Broozer Bob is like any other cat — he likes to play and to be petted and let us not forget sleep! But, he also has feline diabetes, and it can get difficult for a low-income pet parent to manage the frequent medical costs associated with this disease.
Generally, there are two ways to control feline diabetes: One is insulin, which can cost around $150 per bottle and usually needs to be purchased every six to eight weeks. And two, prescription food, which runs around $50 for an 8-pound bag, which may last around six weeks.
This is where Phinney’s Friends can provide support. Through donations from generous people, we are able to help low-income pet parents take the stress out of figuring out how to pay for medical supplies like the insulin and needles Broozer Bob needs to control his feline diabetes.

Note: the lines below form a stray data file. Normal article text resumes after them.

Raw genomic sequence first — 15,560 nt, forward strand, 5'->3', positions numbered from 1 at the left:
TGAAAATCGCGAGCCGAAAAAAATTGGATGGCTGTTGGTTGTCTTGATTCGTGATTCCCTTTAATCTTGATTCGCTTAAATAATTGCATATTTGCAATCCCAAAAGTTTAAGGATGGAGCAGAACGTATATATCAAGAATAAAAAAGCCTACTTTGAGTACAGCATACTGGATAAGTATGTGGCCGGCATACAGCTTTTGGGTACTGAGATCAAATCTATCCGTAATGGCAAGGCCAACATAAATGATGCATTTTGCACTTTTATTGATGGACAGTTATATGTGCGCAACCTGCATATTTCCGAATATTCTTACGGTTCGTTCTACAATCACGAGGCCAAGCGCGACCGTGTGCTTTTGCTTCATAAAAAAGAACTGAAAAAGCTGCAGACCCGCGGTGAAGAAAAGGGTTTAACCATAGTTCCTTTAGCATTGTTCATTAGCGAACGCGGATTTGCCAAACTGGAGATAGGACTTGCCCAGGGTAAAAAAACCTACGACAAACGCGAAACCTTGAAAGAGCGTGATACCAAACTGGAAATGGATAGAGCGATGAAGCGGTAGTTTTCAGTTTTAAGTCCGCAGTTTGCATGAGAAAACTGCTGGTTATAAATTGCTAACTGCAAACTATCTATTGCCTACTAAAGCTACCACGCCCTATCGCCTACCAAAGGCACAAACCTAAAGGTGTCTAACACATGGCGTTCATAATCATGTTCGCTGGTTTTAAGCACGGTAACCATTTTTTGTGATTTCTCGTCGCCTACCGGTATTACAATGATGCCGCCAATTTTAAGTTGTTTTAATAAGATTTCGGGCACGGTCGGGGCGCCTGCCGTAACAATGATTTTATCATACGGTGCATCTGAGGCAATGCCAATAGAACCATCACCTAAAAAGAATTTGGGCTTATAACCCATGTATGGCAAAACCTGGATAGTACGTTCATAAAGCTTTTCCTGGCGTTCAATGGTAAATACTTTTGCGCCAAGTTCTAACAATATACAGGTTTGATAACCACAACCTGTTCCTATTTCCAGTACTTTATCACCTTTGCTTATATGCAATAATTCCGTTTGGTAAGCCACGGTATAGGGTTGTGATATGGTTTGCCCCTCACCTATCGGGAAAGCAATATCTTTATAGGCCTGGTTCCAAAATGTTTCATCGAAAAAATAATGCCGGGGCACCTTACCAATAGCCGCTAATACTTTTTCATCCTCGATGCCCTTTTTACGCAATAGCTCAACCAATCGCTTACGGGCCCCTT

Ann Marie, Broozer Bob’s pet parent, recently sent a lovely thank you note expressing her gratitude for Phinney’s help in caring for Broozer Bob’s. We’re so happy to play a role in allowing him to live out a happy life alongside Ann Marie.
More on Feline Diabetes
Feline diabetes can affect any cat but risk factors that increase a cat's risk of feline diabetes include obesity and inactivity. Male cats also tend to be at a higher risk. Some warning signs to look for are weight loss, increased appetite, increased thirst, excessive urination, changes in gait, difficulty jumping, vomiting, and lethargy. If you think your cat might be showing signs of feline diabetes, contact your vet.